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"Day 29"

On day 29 of our 30-day cross-country road trip in 1995, we spent the night in Clarksville, West Virginia, having driven about 500 miles from Evansville, Indiana. We had stopped in Evansville to visit another women's history landmark—a woman soldier represented in the Desert Storm Veterans Memorial. I like tunnels and I remember happily driving on Route 70 through the Wheeling Tunnel to Wheeling, West Virginia. The next day we drove to Grafton, the hometown of Anna Jarvis, the founder of Mother's Day and the location of the International Mother's Day Shrine at Andrews Methodist Episcopal Church. The first two images are a weathered sign and a close up of a statue, the "Mother with Children" by William Douglas Hope. Checking the Internet, I see that now there is a spiffy sign, perhaps a nod to increased attention to sites related to women and a bid for tourists.

Anna Marie Jarvis established the holiday in honor of her mother Ann Reeves Jarvis (Left image). An activist and community organizer, Ann Reeves Jarvis founded Mothers' Day Work Clubs to assist mothers and improve health and safety conditions. (She had between eleven and thirteen children, only four survived to adulthood!) As the story goes, in 1879, during a Sunday school class that Ann Reeves Jarvis was teaching, she prayed: "I hope and pray that someone, sometime, will found a memorial mother's day commemorating her for the matchless service she renders to humanity in every field of life. She is entitled to it." Fifteen-year-old Anna, a student in her mother's Sunday school class, never forgot her mother's fervent prayer.

Prior to Ann's prayer, in 1870, Julia Ward Howe, best known as the author of the "Battle Hymn of the Republic," had proposed a "Mothers' Peace Day" as a "protest against war throughout the world." Howe's "Mothers' Day" was first celebrated on June 3, 1873. (The placement of the apostrophe is significant: Howe used the plural form, i.e., mothers'. Ann and Anna Jarvis used the singular, i.e., mother's.)

Ann Reeves Jarvis died in 1905. In 1907, her daughter Anna organized a small Mother's Day celebration at the Andrews Methodist Episcopal Church. The next year on May 10, the second Sunday in May, in 1908, the first formal Mother's Day celebration was held at the church. Anna, who was giving a speech at a much larger celebration in Philadelphia, sent a telegram and 500 white carnations to the church. She launched a campaign to make Mother's Day a national holiday. Celebrations multiplied and white carnations became all the rage. Left image: The Philadelphia Inquirer, March 6, 1908, p. 20. Right image: Fort Worth Star-Telegram, May 9, 1908, p. 1.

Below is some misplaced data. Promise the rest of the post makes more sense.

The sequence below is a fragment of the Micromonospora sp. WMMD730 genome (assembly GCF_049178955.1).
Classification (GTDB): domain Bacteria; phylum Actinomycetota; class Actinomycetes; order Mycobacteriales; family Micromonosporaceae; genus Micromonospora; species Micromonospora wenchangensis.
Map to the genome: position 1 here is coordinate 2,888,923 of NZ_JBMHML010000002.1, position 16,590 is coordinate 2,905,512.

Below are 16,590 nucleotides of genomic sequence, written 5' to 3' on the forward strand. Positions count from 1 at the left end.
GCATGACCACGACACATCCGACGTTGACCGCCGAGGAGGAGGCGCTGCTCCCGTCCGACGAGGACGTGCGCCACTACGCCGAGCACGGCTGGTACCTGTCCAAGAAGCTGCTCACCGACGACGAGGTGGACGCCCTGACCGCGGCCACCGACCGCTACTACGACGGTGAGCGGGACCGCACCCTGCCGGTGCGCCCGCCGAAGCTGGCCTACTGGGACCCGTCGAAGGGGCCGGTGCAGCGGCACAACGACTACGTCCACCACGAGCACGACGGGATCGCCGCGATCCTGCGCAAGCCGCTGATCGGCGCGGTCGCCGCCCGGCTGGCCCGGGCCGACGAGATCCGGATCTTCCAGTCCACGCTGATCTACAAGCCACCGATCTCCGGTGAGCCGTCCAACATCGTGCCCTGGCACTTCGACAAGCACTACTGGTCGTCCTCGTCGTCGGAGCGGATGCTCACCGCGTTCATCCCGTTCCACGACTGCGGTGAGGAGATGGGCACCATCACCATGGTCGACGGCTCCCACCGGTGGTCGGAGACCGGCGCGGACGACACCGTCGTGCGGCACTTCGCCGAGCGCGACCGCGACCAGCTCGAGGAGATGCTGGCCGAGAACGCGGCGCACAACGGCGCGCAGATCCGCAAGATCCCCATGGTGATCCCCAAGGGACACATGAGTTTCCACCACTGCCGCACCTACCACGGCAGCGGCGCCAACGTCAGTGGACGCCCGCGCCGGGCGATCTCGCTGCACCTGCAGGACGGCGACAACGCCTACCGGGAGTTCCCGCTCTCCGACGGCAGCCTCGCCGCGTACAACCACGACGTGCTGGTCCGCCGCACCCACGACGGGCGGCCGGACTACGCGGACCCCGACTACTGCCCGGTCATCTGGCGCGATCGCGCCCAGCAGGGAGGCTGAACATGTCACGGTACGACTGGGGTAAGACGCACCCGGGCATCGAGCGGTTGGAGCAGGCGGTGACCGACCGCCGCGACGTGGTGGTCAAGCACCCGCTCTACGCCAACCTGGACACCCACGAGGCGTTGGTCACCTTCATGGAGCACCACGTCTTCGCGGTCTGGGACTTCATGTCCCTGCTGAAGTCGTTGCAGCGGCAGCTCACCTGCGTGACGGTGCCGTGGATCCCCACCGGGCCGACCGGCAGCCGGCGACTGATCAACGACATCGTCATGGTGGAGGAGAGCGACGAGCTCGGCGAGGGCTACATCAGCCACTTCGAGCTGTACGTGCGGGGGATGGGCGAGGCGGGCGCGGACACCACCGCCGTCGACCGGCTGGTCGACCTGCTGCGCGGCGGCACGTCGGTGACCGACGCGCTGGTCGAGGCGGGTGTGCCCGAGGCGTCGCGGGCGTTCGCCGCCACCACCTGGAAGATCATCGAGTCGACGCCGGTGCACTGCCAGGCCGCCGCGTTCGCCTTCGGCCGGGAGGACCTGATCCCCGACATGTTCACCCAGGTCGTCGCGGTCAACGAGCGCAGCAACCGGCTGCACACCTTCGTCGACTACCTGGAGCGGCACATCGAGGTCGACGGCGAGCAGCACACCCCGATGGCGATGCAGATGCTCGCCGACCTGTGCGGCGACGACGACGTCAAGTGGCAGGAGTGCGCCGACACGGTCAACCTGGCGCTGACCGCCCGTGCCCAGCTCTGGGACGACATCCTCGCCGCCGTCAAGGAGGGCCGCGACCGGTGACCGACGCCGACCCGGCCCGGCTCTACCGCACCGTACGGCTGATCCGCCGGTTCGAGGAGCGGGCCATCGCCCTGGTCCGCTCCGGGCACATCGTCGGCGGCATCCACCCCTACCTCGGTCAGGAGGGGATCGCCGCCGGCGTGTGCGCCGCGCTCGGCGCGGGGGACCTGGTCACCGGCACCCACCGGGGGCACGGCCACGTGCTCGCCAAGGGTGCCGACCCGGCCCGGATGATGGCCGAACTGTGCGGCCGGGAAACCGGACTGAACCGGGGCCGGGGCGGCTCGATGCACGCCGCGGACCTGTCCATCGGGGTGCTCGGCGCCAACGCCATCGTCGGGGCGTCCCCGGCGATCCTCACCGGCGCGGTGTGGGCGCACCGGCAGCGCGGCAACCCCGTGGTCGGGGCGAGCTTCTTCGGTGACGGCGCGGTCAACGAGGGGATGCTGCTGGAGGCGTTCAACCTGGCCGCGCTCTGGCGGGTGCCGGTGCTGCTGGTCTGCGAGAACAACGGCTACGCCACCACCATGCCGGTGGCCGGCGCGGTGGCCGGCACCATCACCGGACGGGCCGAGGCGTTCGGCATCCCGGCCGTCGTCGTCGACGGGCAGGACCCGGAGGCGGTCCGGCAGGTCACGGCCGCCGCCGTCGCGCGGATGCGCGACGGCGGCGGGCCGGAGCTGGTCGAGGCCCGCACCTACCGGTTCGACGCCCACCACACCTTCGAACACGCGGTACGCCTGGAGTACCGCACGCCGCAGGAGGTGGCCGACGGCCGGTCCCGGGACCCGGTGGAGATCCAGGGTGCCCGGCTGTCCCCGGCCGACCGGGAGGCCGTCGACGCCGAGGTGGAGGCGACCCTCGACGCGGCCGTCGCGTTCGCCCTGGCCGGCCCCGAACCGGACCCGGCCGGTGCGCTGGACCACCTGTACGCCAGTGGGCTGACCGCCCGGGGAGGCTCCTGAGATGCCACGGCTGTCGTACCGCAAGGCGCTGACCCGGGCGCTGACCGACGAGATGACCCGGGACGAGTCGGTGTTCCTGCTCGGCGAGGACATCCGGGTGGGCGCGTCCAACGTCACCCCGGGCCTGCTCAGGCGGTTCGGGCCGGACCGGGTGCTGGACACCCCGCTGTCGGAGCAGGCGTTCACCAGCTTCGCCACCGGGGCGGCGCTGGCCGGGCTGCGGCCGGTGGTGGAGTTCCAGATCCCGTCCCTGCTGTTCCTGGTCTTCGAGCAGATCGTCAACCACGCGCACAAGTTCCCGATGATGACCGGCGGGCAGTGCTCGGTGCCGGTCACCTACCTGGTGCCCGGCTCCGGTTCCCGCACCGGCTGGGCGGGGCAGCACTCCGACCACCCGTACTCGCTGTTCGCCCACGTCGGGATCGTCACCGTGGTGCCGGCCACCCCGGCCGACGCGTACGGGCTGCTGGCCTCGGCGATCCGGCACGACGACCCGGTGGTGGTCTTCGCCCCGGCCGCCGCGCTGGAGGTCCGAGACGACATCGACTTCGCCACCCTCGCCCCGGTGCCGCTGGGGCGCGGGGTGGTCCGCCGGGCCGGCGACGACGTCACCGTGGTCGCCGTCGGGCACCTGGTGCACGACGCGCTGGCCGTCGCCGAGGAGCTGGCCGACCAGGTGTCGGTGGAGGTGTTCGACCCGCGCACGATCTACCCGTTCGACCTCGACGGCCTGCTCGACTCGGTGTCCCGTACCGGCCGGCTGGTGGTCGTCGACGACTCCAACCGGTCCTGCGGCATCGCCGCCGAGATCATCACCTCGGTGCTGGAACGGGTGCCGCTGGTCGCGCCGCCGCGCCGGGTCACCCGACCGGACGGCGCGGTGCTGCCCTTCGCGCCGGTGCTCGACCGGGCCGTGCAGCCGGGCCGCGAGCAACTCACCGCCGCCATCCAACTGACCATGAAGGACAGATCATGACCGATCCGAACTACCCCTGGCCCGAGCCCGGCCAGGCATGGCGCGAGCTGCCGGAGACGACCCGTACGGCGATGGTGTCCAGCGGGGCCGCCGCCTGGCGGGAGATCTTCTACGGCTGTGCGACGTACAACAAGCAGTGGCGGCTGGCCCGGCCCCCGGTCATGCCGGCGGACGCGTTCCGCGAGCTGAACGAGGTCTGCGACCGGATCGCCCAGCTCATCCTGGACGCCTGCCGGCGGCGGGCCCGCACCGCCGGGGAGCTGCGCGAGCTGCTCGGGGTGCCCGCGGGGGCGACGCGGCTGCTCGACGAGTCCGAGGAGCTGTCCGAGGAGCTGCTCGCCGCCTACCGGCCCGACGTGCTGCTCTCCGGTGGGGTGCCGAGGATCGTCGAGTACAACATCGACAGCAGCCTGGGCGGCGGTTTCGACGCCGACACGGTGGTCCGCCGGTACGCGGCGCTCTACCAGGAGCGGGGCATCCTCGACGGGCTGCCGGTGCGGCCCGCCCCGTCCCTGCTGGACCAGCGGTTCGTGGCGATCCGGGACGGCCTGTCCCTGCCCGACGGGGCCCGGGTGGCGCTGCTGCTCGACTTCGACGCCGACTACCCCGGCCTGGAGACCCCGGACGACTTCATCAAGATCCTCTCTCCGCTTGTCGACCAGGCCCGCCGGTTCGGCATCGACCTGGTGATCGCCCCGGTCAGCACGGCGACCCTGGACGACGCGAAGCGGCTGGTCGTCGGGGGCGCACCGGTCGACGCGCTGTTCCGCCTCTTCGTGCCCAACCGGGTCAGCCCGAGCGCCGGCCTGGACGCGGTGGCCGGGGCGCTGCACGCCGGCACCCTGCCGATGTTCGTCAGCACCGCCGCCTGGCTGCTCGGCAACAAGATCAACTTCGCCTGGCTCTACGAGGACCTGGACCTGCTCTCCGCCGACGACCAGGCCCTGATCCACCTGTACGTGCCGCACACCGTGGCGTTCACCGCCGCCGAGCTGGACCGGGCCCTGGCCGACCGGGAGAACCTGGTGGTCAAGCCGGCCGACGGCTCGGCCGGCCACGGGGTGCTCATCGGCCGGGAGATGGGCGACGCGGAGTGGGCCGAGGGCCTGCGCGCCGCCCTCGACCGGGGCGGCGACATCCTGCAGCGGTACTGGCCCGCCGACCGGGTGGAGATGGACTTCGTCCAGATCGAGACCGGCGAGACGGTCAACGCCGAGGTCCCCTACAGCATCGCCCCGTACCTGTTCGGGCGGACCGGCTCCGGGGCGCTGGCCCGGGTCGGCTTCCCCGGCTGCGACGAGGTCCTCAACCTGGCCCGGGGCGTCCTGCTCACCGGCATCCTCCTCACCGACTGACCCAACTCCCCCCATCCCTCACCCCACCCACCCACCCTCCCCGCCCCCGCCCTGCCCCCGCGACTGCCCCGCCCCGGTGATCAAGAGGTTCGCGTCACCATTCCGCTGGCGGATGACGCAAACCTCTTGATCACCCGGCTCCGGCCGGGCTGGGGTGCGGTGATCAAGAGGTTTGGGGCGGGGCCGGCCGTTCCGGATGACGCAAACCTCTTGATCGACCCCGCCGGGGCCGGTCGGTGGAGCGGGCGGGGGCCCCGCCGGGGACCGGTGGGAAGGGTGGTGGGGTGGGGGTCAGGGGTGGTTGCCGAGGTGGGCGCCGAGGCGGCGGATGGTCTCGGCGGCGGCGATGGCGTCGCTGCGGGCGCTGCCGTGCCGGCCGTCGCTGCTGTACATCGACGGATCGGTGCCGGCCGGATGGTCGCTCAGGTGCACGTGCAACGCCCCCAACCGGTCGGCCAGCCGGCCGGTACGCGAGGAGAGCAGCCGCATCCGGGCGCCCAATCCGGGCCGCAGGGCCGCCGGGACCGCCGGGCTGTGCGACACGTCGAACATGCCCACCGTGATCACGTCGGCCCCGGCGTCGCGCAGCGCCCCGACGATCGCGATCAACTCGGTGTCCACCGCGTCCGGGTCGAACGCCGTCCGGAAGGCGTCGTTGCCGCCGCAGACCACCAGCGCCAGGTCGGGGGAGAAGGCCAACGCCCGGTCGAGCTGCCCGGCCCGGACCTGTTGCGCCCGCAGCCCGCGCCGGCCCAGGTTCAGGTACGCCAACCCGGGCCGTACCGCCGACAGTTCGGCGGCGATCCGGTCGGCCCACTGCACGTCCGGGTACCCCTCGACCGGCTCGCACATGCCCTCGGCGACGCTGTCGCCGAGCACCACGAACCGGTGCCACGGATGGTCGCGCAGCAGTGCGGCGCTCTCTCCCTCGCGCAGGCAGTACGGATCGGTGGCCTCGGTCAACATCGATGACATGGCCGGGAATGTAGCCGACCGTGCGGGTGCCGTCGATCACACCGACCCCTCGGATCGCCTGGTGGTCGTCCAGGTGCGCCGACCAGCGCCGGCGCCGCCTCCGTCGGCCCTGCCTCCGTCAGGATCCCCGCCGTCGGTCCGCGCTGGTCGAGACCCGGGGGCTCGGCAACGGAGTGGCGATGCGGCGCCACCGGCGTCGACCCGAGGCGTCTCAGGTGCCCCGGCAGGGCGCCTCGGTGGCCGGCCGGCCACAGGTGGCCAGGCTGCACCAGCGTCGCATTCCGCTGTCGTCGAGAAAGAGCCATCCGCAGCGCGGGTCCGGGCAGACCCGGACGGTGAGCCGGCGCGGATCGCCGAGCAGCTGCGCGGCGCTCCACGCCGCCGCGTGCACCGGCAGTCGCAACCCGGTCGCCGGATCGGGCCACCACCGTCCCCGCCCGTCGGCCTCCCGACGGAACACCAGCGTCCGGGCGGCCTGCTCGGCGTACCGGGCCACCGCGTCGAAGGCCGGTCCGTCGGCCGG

In 1914, President Woodrow Wilson made Mother's Day an official national holiday. Sensing a golden opportunity, the card, candy and florist industries started cashing in on Mother's Day. Jarvis was apoplectic! (Left image) She launched a decades long fierce

battle against the commercialization of Mother's Day, even taking on First Lady Eleanor Roosevelt for using Mother's Day to raise funds for a charity. Increasingly agitated and unstrung, Anna Jarvis was placed in the Marshall Square Sanitarium, a mental asylum near Philadelphia where she had had a successful career as the first female literary and advertising editor for an insurance company. A historic marker for Mother’s Day (left image) is located in Philadelphia across the street from Wanamaker's Deparment Store. Its founder, John Wanamaker, was a supporter of Mother’s Day. (The Pennsylvania Historical and Museum Commission erected the marker in 1998. I raised an eyebrow when I read the text that seems to imply that "rising feminist activism" was a threat to "motherhood & family life.")

Anna Marie Jarvis died in the sanitarium on November 24, 1948. Her funeral was private and she was buried next to her mother. Her death and bitter disappointment were widely reported, as you can see

in this selection of obituaries.*

On a personal note, Linda and I honor Mothers' Day, i.e., mothers'—the homemade kind with handmade cards and meaningful messages, deeds, and gestures that honor everyone who takes on the awesome responsibilities, tasks, and delights of mothering! We made one more women's-history-stop in West Virginia that I'll write about later. Then we drove more than 500 miles home: Driving feats of our younger years!

*Top image: The Leader-Post, (Regina, Canada), Nov. 26, 1948, p. 24. Left image: The Sun TImes, (Owen Sound, Ontario, Canada), Dec. 16, 1948, p. 4. Right image: The Enid Daily Eagle (Enid, Oklahoma), Dec. 2, 1948, p. 16.

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